The structure of the Tn5 transposase/DNA complex. (A) Ribbon representation of the transposase/DNA dimer viewed along a crystallographic twofold axis of symmetry. One protein subunit is colored yellow, the other is blue, and the two 20-bp DNA molecules are purple. The three catalytic residues are represented as green ball-and-stick structures, and the associated Mn2+ion is black. (B) Stereoview of one monomer of transposase. The NH2-terminal domain is yellow, the catalytic domain is blue, and the COOH-terminal domain is red. The active site residues Asp97, Asp188, and Glu326 and the associated Mn2+ ion are shown as green ball-and-stick structures. The backbone of a double-stranded DNA is represented by transparent ribbons. Figures 2, 3, 4, and 5 were generated with the program Ribbons (63).

The protein/DNA complex described here consists of a hyperactive mutant version of transposase and a 20-bp DNA duplex. The hyperactive transposase is a triple mutant (E54K/M56A/L372P) developed for in vitro transposition reactions (23). The M56A mutation was introduced to prevent expression of the inhibitor protein and has no appreciable effect on transposition activity. The mutations E54K and L372P together dramatically enhance the transposition activity of Tn5. As described below, the structural basis for the phenotype of both of these mutants can be understood in terms of the current model. The DNA in the complex contains the specific 19-bp “outside end” (OE) recognition sequence of the Tn5transposon. The number of base pairs beyond the OE and their identity were varied to obtain high quality crystals, following a strategy outlined in previous studies (24, 25).

The structure of the transposase/DNA complex was solved by multiple isomorphous replacement with the use of two heavy-atom derivatives and selenomethionine-labeled protein (26). A representative example of the electron density for the structure is shown in Fig. 3. Data collection and refinement statistics are listed in Table 1. All 20 bp of the DNA molecule are visible in the electron density map. The current model of the transposase protein begins with residue Ala5 and extends to the COOH-terminal residue, Gly477. Naturally occurring transposase is a 476 amino acid residue protein, but the expression and purification method used resulted in the addition of a glycine residue at the COOH-terminus. The electron density for the model is well defined, except for a disordered loop between Pro372 and Gln391, and the side chains of the following residues, which are disordered beyond the β-carbon: His7, Lys120, Asp158, Lys249, Lys273, Glu394, and Lys418.

Figure 3

Stereoview of the electron density associated with the thymine residue at position 2 of the nontransferred strand. The electron density was calculated with SIGMAA coefficients (64) and is displayed at 1.5σ.

Table 1

Data collection and refinement statistics.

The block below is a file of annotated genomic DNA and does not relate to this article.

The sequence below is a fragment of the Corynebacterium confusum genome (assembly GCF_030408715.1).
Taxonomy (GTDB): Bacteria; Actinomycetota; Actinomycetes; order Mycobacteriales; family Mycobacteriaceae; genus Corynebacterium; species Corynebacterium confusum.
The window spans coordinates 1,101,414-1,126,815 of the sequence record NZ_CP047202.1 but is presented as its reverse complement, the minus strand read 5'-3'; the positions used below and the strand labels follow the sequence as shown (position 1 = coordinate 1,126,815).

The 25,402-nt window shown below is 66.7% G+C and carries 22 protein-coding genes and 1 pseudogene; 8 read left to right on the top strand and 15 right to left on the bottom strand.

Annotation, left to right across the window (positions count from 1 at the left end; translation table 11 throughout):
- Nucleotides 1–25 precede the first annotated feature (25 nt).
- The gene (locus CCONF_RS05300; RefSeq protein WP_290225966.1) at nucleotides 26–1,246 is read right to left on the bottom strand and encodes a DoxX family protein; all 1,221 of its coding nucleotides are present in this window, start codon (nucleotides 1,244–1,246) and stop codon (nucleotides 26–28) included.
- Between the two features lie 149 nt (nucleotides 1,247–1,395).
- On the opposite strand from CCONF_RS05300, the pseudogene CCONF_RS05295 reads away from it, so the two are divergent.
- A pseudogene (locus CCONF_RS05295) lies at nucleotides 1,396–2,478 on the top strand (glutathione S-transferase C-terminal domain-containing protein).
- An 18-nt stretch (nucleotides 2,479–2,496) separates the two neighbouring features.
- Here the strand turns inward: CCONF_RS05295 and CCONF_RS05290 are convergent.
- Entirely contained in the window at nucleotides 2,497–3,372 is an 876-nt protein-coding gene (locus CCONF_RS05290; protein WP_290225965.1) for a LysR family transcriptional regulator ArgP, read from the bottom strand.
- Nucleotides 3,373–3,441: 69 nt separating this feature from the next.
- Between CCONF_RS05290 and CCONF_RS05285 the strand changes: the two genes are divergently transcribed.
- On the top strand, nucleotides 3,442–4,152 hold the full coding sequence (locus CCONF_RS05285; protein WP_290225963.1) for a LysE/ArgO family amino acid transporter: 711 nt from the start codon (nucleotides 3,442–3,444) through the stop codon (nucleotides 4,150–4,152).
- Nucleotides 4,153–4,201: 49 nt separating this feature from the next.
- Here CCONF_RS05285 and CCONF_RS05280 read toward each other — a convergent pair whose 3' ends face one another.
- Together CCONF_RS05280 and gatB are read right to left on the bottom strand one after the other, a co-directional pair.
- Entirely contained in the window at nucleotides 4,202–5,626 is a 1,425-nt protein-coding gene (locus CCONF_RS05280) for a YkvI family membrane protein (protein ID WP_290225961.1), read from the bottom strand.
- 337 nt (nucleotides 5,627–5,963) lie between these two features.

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Tertiary structure. The structure of Tn5transposase may be divided into three major folding domains (Fig. 2B). The 477–amino acid protein consists of a 70-residue, NH2-terminal domain, a central catalytic domain of ∼300 residues, and a COOH-terminal domain of ∼100 residues. The secondary structure of the NH2-terminal domain is made up entirely of α-helices and turns, and this domain functions primarily for binding to DNA. According to the Structural Classification of Proteins database (27), the catalytic domain contains the “ribonuclease H-like motif.” This structural motif is an α/β/α fold with a mixed β sheet of five strands that has strand 2 antiparallel to the other four strands. All of the amino acid residues that make up the catalytic active site are contained in this motif. This folding motif in Tn5 transposase overlaps closely with the catalytic domains of the retroviral integrases and Mu transposase (6). Interestingly, the catalytic domain of Tn5 transposase is roughly twice the size of the catalytic domains of the retroviral integrases, due in part to the presence of an approximately 90 residue “insertion” in the ribonuclease H-like motif between the fifth β strand and the α-helix containing the catalytic glutamate residue of the active site. The insertion serves to increase the breadth of the β-sheet by adding four more anti-parallel strands, including two very long strands that form an arm that reaches above the active site and binds to the DNA contributed by the NH2-terminal domain of a symmetry-related subunit of transposase. Thus, the catalytic domain of Tn5 transposase also contains its own DNA binding motif. The COOH-terminal domain is entirely built from of α-helices and turns. This domain forms protein-protein interactions with a twofold related COOH-terminal domain on the second transposase molecule. Although it functions as the central point of protein-protein interactions, the COOH-terminal domain also interacts with the DNA. The three domains of Tn5 transposase do not have discrete functions: the NH2-terminal, catalytic, and COOH-terminal domains all participate in DNA binding, and play a role in forming the structure of the synaptic complex. The fact that transposase cannot be divided into domains with independent functions illustrates the perils of dividing a molecule linearly into separate domains.